Alciopid eyes also have accessory retinas, a characteristic shared by deepsea fishes and some deep-sea cephalopods. Different wavelengths of light penetrate to different depths in water, and the accessory retinas of alciopids are sensitive to different wavelengths. The eyes of these pelagic animals may be well adapted to function as the light varies with depth. Studies with electroencephalograms show that they are sensitive to dim light of the deep sea.

Nuchal organs are ciliated sensory pits or slits that appear to be chemoreceptive, an important factor in food gathering. Some burrowing and tubebuilding polychaetes have statocysts that function in body orientation. Figure



Although most are 5 to 10 cm long, some are less than 1 mm, and others may be as long as 3 m. Some are brightly colored in reds and greens; others are dull or iridescent. Figure Tube-dwelling sedentary polychaetes. A, One of the featherduster worms called a Christmas-tree worm , Spirobranchus giganteus, has a double crown of radioles and lives in a calcareous tube.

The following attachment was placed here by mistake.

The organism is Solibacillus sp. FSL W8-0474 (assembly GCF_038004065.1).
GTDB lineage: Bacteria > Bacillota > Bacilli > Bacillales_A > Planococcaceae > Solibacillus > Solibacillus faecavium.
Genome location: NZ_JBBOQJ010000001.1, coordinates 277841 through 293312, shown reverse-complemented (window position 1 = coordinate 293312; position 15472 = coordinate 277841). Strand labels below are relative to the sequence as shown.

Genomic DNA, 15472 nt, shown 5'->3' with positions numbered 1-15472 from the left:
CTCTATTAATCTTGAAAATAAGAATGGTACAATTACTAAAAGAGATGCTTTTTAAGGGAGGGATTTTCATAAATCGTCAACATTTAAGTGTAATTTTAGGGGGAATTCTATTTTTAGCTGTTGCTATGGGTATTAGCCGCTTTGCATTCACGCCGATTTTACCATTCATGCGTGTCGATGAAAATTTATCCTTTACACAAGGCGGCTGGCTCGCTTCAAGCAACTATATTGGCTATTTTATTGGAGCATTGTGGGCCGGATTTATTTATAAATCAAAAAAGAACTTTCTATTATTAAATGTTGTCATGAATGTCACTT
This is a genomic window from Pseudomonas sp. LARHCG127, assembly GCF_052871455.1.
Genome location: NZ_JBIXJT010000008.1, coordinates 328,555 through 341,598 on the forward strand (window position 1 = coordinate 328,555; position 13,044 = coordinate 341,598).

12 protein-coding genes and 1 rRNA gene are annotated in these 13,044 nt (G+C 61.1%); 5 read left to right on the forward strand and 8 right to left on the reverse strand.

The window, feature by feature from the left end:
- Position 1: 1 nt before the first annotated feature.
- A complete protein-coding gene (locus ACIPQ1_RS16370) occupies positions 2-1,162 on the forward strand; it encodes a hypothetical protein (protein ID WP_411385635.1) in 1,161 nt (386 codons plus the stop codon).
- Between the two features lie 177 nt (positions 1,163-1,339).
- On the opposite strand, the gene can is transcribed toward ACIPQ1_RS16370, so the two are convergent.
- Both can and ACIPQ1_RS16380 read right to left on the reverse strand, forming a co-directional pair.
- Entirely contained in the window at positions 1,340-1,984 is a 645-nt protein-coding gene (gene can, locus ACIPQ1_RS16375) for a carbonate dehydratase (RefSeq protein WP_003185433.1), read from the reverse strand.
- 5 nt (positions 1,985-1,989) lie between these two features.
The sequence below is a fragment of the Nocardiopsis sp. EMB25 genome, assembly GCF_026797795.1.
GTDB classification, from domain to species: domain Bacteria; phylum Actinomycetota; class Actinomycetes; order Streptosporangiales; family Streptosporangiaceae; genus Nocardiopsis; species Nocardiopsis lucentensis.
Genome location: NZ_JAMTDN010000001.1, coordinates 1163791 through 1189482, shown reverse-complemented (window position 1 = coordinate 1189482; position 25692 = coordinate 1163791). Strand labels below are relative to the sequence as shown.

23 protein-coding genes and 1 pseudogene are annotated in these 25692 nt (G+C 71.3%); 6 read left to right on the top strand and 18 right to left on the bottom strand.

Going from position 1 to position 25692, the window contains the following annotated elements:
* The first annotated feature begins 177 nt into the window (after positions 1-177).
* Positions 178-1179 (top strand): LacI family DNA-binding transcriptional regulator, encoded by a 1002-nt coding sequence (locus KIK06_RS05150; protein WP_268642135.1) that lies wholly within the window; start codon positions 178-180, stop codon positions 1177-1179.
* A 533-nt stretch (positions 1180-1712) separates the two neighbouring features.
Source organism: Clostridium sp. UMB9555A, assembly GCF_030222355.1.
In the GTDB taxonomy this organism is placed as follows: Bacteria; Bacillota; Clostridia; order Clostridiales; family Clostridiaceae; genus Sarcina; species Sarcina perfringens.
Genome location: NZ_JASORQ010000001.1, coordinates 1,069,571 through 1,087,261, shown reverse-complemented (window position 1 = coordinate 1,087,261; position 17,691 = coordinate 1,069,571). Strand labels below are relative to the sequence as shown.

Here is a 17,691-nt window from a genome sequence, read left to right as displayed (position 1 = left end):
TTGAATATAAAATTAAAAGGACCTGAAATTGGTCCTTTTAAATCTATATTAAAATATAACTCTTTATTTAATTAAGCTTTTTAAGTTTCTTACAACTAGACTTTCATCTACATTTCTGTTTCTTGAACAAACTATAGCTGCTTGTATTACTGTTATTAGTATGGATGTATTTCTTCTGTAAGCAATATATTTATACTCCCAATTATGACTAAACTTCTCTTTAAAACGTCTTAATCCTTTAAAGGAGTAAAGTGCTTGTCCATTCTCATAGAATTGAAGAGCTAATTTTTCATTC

Class Polychaeta (Poly, many + chaise, hair)

They can sometimes be brightly coloured, and may be iridescent or even luminescent. Bundles of bristles, called chaetae , project from the parapodia. The most generalised polychaetes are those that crawl along the bottom, but others have adapted to many different ecological niches , including burrowing, swimming, pelagic life, tube-dwelling or boring, commensalism , and parasitism , requiring various modifications to their body structures. The head, or prostomium , is relatively well developed, compared with other annelids. The head normally includes two to four pair of eyes, although some species are blind. These are typically fairly simple structures, capable of distinguishing only light and dark, although some species have large eyes with lenses that may be capable of more sophisticated vision.